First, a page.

You run out of superlatives when you try to review Wild Rice’s latest production – a pantomime called Mama White Snake. Based on a Chinese folk story, this version is a modern pantomime with avant-garde staging, lyrics to make Lloyd-Weber jealous, a troupe of kids like I doubt the theatre anywhere has ever seen before and three actors at the top of their profession. Their performances were as good as I have seen in forty years in Singapore. A world-class show. I challenge anyone of any age to even glance at their watch during this performance.
The words that spring to mind are professional, huge fun, wholesome, fit for the youngest and for Granny and Gong Gong as well. We have come to expect the best from Ivan Heng and Producer Pam Oei and we get it. If we know Glen Goei better as a writer and producer it is only because he has been hiding his acting talents under these equally demanding jobs. No talent-hiding when Glen Goei’s Mama White Snake plays foil to Ivan’s Auntie Green Snake. The scope for delicious dressing is fully exploited.
‘Never perform with children or animals’, they say to young actors. Well, Young Ivan and Young Glen took the challenge and brought on a troupe of children whose discipline, enthusiasm and totally professional acting shine like a Special Singapore Star. Full marks to this youthful cast and to those who chose them, trained them, encouraged them and let them act so amazingly and yet so naturally. I didn’t see a foot wrongly placed.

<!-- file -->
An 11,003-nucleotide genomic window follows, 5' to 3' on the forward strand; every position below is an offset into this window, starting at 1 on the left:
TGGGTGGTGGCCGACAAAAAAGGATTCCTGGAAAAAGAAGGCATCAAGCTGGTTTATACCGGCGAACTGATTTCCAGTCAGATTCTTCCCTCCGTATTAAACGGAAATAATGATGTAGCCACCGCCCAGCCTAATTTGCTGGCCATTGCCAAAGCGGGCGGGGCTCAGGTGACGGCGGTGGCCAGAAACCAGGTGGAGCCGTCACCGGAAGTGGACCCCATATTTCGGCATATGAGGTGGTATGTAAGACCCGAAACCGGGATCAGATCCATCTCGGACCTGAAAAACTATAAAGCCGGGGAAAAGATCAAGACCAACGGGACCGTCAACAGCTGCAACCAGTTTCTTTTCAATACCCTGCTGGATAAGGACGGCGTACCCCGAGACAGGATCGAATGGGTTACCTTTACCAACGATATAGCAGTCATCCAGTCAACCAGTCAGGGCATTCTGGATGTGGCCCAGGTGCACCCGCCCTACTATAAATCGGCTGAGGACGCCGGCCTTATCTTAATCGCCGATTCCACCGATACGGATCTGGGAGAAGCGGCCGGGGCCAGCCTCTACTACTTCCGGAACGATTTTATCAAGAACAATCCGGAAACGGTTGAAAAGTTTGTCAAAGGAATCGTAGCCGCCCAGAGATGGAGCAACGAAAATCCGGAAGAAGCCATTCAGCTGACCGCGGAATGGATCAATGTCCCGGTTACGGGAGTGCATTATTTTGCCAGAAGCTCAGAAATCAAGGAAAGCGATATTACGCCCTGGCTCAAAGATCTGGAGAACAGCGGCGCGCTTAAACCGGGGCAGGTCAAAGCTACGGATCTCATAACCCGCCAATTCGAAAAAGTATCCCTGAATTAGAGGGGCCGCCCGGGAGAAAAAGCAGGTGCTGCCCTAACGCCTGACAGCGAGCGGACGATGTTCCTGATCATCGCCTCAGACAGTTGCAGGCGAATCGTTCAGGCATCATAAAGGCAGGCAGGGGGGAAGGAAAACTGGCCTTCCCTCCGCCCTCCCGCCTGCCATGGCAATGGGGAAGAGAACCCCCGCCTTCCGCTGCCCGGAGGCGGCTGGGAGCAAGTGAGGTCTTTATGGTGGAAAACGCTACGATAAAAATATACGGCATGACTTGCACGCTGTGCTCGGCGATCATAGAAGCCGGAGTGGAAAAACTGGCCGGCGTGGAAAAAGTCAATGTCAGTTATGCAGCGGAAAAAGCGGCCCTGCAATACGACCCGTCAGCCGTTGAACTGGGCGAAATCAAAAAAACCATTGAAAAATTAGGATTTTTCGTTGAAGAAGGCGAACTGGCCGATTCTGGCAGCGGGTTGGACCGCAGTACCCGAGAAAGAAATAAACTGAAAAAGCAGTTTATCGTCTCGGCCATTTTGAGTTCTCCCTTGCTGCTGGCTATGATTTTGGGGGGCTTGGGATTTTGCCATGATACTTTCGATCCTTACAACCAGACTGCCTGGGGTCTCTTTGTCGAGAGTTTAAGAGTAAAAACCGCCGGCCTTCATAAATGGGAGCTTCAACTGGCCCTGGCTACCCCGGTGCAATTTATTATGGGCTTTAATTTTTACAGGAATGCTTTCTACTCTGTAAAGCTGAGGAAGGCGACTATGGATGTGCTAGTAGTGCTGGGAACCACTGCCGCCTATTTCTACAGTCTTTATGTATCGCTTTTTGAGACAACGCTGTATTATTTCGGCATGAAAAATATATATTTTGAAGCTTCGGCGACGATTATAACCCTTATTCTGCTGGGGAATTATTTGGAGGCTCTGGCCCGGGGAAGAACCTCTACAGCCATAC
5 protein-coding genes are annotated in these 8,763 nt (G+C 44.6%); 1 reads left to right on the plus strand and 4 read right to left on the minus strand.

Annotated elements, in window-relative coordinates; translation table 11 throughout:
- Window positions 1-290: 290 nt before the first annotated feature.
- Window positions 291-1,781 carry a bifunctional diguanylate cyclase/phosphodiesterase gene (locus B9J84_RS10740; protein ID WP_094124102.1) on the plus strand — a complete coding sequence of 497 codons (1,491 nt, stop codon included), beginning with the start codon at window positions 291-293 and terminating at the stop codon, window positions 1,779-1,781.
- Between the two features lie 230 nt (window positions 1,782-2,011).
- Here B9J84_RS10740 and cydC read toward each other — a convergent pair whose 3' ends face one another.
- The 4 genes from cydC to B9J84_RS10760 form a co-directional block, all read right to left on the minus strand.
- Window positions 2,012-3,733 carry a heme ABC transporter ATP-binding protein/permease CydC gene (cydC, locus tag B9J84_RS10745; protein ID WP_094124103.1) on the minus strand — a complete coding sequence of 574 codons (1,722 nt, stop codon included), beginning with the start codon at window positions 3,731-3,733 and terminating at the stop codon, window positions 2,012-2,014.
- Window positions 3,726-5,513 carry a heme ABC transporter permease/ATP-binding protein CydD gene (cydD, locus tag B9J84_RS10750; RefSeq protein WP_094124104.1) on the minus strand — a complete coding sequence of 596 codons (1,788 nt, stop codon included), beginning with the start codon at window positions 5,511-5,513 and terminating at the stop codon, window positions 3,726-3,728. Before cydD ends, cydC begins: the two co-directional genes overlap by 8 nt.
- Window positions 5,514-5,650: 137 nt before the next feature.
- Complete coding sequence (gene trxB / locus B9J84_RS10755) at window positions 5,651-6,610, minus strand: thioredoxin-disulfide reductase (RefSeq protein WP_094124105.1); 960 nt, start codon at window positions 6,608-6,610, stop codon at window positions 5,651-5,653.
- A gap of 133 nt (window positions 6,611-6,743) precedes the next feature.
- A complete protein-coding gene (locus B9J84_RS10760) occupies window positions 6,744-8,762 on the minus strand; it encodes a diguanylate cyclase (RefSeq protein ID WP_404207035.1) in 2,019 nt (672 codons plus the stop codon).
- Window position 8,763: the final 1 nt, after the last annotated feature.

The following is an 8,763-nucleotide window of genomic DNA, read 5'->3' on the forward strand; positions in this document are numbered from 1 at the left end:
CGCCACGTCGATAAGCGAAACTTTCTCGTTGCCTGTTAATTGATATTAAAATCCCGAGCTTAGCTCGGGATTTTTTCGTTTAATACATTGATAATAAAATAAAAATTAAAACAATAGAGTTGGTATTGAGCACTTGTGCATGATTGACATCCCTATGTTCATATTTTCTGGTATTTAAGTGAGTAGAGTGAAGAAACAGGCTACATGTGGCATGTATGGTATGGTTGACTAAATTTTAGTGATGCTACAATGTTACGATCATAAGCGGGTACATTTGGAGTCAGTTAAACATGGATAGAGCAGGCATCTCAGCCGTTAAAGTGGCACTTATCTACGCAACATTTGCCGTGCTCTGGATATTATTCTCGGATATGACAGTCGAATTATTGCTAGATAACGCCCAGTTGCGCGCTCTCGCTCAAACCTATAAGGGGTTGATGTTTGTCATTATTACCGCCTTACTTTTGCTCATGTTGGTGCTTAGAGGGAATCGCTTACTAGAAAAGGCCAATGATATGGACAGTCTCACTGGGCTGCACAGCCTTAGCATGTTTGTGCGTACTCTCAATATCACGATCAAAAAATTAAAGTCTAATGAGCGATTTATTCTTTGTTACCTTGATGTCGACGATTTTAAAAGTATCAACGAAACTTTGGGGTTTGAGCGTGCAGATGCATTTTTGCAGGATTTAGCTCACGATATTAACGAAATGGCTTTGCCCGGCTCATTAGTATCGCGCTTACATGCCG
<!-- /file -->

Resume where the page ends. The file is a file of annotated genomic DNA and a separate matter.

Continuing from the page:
Mama White Snake is the story of a boy brought up by his narcissistic mother and an adoring aunt in over-protective circumstances. (Hmm, there’s even a message there, isn’t there?) Only thing is, Mama and Auntie are both snakes but he is human. The ladies human-snake form remains mercifully mainly human which enables them to have some smart repartee to enhance their stunning wardrobes. Even in their snake form they look, well, interesting.
Son Meng, brilliantly acted by Andrew Marko, yearns to explore the world, leaves home and discovers a girl. A little innocent love story is entwined onto the exuberant performance. We get top quality songs from the boisterous to the sentimental, all beautifully set to the sort of enchanting melodies we all love so much and hear so little today. Young or old, your heart will sing along too. Full marks to all who conceived of, wrote (another Alfian Sa’at triumph), and produced this masterpiece – helping us forget digitisation and robots for a while.
Remembering the past, seeing its relevance to the future and making a jolly good panto for the present is not an easy task. What WIld Rice has done here is a top contribution to the development of the arts in SIngapore. I have always admired Ivan Heng for his role as mentor to young aspiring actors. Once again he shows the true measure of a mentor by putting others in the limelight ahead of himself.
May all of you who play in this epic production feel justly proud.
As SIngapore feels justly proud of you.
P.S. RUN, don’t walk, to snap up any few remaining tickets between now and 16Dec17.